“Due to unprecedented demand,” Torani announces actual debut of Chicken ‘n Waffles Syrup.
January 1, 2013:
Due to a need to immediately sabotage his resolutions of losing weight, not wasting money on novelty food items, and writing less often in the third person, Jasper tries the Chicken ‘n Waffles Syrup.
January 14, 2013:
Due to the syrup being awful, Jasper waits two weeks before working up the spirit to actually write down all the awfulness.
The bar for the Chicken ‘n Waffles Syrup was set pretty low – since it started as a marketing gimmick that was likely rushed through development and production, its best-case outcome was always going to be “gag gift that’s actually serviceable.” Alas, the syrup can only serve as another cautionary reminder against buying novelty foods.
I first tried a spoonful of the syrup on its own. It smelled very sweet and a little bit malty, which is about as positive as I’m going to get in this review. As expected, it tasted incredibly sweet, but the malty-ness was really a yeasty-ness, and there was a lingering aftertaste that was yeasty and greasy (presumably to reflect the fried chicken component) and nearly induced my gag reflex.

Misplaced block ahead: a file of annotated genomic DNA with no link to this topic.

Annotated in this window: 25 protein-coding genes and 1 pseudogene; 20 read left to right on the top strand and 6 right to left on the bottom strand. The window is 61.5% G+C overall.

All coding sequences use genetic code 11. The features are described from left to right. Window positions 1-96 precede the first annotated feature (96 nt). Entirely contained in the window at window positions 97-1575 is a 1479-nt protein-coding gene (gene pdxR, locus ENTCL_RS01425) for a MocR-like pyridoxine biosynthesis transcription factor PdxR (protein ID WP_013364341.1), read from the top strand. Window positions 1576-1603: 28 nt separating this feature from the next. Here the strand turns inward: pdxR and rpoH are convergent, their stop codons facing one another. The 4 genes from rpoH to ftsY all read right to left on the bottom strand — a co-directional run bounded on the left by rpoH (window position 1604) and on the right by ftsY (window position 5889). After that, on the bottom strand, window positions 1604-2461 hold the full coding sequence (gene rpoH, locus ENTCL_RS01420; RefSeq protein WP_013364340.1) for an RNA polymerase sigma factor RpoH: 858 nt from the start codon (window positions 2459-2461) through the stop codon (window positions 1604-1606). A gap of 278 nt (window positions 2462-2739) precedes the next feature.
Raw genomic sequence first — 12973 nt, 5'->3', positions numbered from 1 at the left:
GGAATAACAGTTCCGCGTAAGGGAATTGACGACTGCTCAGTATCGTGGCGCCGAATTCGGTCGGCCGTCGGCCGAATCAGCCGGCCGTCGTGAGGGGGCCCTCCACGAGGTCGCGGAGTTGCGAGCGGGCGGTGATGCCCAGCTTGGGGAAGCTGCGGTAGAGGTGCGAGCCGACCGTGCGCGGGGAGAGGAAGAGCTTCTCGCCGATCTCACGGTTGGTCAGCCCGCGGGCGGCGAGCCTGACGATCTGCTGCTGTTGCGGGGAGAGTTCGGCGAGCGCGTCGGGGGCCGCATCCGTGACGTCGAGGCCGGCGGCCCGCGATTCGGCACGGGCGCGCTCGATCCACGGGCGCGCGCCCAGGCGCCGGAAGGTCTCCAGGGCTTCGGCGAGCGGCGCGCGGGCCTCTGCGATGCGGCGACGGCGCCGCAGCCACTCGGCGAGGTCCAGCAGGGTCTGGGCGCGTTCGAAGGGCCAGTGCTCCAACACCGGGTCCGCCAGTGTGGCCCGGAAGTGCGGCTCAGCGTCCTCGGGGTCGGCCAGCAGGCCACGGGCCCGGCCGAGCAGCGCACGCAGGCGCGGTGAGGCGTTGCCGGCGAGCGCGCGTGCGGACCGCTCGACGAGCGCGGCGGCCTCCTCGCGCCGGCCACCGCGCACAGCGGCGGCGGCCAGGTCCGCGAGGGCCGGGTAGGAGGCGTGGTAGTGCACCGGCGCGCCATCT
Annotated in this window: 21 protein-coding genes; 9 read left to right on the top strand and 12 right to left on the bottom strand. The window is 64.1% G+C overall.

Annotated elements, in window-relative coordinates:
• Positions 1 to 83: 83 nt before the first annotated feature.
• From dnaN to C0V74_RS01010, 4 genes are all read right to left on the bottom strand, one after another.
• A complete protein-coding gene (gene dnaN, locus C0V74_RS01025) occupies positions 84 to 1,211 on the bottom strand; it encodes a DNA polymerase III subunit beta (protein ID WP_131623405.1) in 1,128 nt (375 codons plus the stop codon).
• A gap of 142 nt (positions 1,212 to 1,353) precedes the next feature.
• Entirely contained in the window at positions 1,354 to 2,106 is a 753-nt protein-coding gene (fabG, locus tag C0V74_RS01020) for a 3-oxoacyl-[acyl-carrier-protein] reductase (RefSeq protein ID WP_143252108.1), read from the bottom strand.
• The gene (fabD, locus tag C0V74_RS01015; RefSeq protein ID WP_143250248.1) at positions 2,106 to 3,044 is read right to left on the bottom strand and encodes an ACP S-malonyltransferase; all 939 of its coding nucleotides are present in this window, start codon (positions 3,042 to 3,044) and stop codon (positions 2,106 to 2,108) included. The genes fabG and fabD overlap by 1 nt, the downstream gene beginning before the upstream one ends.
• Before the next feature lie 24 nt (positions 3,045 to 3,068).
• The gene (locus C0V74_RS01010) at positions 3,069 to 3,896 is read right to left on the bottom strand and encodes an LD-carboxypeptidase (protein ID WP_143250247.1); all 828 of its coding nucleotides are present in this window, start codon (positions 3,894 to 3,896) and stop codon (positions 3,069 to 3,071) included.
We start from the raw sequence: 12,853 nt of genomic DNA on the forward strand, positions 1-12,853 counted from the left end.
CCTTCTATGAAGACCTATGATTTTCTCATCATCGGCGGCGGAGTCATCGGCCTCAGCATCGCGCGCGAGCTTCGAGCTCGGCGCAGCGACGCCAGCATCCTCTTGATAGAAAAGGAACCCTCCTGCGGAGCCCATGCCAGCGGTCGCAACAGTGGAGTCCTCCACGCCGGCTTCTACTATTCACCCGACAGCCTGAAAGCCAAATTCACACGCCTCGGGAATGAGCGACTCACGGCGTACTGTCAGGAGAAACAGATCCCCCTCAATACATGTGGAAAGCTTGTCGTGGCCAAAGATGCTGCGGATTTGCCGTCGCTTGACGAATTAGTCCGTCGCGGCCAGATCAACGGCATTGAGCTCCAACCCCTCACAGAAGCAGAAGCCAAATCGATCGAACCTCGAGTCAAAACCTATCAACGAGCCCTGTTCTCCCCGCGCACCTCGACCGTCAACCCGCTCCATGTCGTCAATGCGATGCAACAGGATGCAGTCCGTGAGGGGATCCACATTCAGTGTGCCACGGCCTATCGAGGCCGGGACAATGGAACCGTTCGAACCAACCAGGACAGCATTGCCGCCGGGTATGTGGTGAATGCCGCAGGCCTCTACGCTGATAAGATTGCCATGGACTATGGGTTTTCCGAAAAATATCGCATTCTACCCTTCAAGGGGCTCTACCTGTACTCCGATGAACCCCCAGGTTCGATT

Of course, syrup isn’t meant to be consumed by its lonesome, so I added it to other meals. I had a brief, almost-ontological debate with my girlfriend on whether you could, in fact, eat Chicken ‘n Waffles syrup with the dish from which its essence is distilled. Since the Torani bottle recommends you eat it with biscuits, we figured waffles were close enough and ordered some waffles and chicken fingers.